LAS 388 • 3-LAT AMER CULS, ENVIR, & DEV
7:00 PM-10:00 PM
This seminar is designed to help students perform research on human-environment relationships, as well as to work for and to critique development agencies and non-governmental organizations. It is suitable for those pursuing an environmental studies focus in the Latin American Studies graduate program, those pursuing the LAS/CRP joint program, and those studying Latin American topics in geography and anthropology, for example. The class uses the ideas and methods of a number of disciplines and interdisciplinary fields including cultural geography, cultural ecology, political ecology, human ecology, ecological anthropology, environmental history, and ethnogeography. The course will address issues of sustainable development, cultural identity and territory, gender, the smallholder/ householder focus of production, adaptive strategies, environmental impacts of traditional land use, traditional conservation strategies, cultural survival, and parks and people. These topics will be developed using examples from Latin America and western North America. Knowledge of Spanish or Portuguese is desirable but not necessary. Each class will consist of two parts: (1) a proctored discussion of the week's readings, co-chaired by two students who have prepared a strategy for addressing the readings (which may include splitting into smaller groups); (2) where appropriate, a presentation or lecture by the instructor.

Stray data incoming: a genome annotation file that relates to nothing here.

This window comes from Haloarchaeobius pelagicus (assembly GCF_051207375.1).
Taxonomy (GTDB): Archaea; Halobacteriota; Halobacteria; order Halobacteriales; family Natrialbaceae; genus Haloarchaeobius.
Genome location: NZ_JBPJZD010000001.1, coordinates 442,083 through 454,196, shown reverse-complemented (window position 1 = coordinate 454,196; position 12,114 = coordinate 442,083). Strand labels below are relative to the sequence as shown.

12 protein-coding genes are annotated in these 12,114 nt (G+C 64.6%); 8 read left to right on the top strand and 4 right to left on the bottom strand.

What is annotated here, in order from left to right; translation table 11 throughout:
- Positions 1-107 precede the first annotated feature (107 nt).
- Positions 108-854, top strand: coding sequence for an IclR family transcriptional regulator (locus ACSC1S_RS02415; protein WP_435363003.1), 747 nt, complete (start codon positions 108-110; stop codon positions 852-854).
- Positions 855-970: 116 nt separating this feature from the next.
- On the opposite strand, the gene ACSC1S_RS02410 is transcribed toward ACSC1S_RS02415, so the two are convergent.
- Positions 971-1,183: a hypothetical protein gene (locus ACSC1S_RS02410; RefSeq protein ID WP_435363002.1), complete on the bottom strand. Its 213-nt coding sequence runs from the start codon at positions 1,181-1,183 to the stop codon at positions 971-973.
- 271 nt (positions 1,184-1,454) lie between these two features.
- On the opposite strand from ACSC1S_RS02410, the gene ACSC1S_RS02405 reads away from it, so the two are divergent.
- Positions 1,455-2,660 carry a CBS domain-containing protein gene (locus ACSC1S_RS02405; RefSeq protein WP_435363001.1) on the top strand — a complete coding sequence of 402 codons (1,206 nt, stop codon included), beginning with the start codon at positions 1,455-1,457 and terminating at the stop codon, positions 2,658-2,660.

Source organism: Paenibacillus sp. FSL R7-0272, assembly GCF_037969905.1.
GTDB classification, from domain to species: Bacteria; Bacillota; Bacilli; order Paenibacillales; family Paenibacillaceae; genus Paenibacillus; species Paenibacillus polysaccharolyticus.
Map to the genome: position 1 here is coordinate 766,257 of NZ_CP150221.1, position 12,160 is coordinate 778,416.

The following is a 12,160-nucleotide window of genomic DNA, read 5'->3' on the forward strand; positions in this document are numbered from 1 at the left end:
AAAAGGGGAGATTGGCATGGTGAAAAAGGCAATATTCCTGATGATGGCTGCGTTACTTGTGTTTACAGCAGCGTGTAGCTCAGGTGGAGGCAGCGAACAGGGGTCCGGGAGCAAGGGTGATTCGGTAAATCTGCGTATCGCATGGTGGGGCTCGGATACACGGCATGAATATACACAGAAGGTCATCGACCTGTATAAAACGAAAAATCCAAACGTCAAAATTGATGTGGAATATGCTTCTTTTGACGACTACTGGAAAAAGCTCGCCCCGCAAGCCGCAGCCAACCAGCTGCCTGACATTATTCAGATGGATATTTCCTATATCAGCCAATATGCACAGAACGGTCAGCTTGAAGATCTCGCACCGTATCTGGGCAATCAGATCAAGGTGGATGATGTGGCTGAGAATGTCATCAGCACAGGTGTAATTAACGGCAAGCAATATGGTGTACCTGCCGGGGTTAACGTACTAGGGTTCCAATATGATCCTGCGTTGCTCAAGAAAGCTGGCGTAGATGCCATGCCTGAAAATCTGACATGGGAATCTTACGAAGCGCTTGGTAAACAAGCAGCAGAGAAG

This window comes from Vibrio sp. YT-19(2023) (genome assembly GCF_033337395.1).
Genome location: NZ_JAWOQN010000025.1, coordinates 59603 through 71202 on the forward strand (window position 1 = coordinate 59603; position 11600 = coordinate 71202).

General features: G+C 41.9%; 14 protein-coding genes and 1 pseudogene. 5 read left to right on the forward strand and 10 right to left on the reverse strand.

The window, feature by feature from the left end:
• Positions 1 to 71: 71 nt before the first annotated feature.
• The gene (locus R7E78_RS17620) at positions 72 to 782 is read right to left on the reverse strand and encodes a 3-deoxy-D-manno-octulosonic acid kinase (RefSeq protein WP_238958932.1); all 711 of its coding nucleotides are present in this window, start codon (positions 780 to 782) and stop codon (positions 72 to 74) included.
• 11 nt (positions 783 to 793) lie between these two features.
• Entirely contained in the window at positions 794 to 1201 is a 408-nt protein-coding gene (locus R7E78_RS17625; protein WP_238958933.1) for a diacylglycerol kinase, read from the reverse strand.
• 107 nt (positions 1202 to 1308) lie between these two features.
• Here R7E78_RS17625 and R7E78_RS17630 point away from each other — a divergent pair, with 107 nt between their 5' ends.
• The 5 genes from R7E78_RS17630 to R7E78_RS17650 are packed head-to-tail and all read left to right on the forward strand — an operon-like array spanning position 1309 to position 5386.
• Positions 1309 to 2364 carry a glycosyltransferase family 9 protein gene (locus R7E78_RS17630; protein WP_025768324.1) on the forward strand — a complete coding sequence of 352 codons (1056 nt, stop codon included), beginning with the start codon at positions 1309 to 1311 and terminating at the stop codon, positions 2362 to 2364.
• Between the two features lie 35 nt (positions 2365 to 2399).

3 5-page essays (25% each). Each essay will be in response to one question from a list of questions to be provided by the instructor. Class participation (25%).
Gregory Knapp, Latin America in the 21st Century, CLAG / University of Texas Press. 2002. Course Packet. Information on purchase will be provided first day of class.